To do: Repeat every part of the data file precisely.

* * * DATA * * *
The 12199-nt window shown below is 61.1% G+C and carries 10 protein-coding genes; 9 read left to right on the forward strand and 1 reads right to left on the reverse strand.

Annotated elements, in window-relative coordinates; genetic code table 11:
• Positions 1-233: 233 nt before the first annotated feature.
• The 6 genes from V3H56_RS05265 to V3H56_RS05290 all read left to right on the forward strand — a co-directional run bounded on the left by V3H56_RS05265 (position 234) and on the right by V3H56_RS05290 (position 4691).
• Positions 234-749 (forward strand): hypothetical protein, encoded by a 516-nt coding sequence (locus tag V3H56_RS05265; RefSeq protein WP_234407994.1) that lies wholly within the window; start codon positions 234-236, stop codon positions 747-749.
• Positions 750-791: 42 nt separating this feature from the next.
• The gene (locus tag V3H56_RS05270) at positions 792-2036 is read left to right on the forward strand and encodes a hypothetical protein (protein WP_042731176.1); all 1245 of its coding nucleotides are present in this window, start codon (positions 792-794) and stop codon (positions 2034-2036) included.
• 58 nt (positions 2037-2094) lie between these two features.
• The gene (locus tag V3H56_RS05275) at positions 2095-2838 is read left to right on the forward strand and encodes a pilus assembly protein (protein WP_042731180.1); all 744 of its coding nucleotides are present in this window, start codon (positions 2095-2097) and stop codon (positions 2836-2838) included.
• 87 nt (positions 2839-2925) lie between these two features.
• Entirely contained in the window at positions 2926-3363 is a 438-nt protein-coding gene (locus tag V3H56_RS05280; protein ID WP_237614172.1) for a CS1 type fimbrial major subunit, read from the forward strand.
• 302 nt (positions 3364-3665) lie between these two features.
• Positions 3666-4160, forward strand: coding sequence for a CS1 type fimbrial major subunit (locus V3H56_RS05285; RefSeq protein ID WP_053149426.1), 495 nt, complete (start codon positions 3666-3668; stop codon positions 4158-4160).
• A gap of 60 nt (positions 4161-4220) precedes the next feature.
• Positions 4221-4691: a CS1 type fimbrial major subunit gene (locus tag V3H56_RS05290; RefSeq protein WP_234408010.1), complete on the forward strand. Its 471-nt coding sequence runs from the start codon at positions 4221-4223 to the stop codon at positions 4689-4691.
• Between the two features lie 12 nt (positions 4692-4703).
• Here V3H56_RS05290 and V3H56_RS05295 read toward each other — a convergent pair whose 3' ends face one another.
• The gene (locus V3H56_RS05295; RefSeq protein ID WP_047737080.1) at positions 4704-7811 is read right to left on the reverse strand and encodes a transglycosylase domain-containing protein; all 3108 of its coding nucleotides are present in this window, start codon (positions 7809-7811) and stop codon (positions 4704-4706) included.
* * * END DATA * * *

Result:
The 12199-nt window shown below is 61.1% G+C and carries 10 protein-coding genes; 9 read left to right on the forward strand and 1 reads right to left on the reverse strand.

Annotated elements, in window-relative coordinates; genetic code table 11:
• Positions 1-233: 233 nt before the first annotated feature.
• The 6 genes from V3H56_RS05265 to V3H56_RS05290 all read left to right on the forward strand — a co-directional run bounded on the left by V3H56_RS05265 (position 234) and on the right by V3H56_RS05290 (position 4691).
• Positions 234-749 (forward strand): hypothetical protein, encoded by a 516-nt coding sequence (locus tag V3H56_RS05265; RefSeq protein WP_234407994.1) that lies wholly within the window; start codon positions 234-236, stop codon positions 747-749.
• Positions 750-791: 42 nt separating this feature from the next.
• The gene (locus tag V3H56_RS05270) at positions 792-2036 is read left to right on the forward strand and encodes a hypothetical protein (protein WP_042731176.1); all 1245 of its coding nucleotides are present in this window, start codon (positions 792-794) and stop codon (positions 2034-2036) included.
• 58 nt (positions 2037-2094) lie between these two features.
• The gene (locus tag V3H56_RS05275) at positions 2095-2838 is read left to right on the forward strand and encodes a pilus assembly protein (protein WP_042731180.1); all 744 of its coding nucleotides are present in this window, start codon (positions 2095-2097) and stop codon (positions 2836-2838) included.
• 87 nt (positions 2839-2925) lie between these two features.
• Entirely contained in the window at positions 2926-3363 is a 438-nt protein-coding gene (locus tag V3H56_RS05280; protein ID WP_237614172.1) for a CS1 type fimbrial major subunit, read from the forward strand.
• 302 nt (positions 3364-3665) lie between these two features.
• Positions 3666-4160, forward strand: coding sequence for a CS1 type fimbrial major subunit (locus V3H56_RS05285; RefSeq protein ID WP_053149426.1), 495 nt, complete (start codon positions 3666-3668; stop codon positions 4158-4160).
• A gap of 60 nt (positions 4161-4220) precedes the next feature.
• Positions 4221-4691: a CS1 type fimbrial major subunit gene (locus tag V3H56_RS05290; RefSeq protein WP_234408010.1), complete on the forward strand. Its 471-nt coding sequence runs from the start codon at positions 4221-4223 to the stop codon at positions 4689-4691.
• Between the two features lie 12 nt (positions 4692-4703).
• Here V3H56_RS05290 and V3H56_RS05295 read toward each other — a convergent pair whose 3' ends face one another.
• The gene (locus V3H56_RS05295; RefSeq protein ID WP_047737080.1) at positions 4704-7811 is read right to left on the reverse strand and encodes a transglycosylase domain-containing protein; all 3108 of its coding nucleotides are present in this window, start codon (positions 7809-7811) and stop codon (positions 4704-4706) included.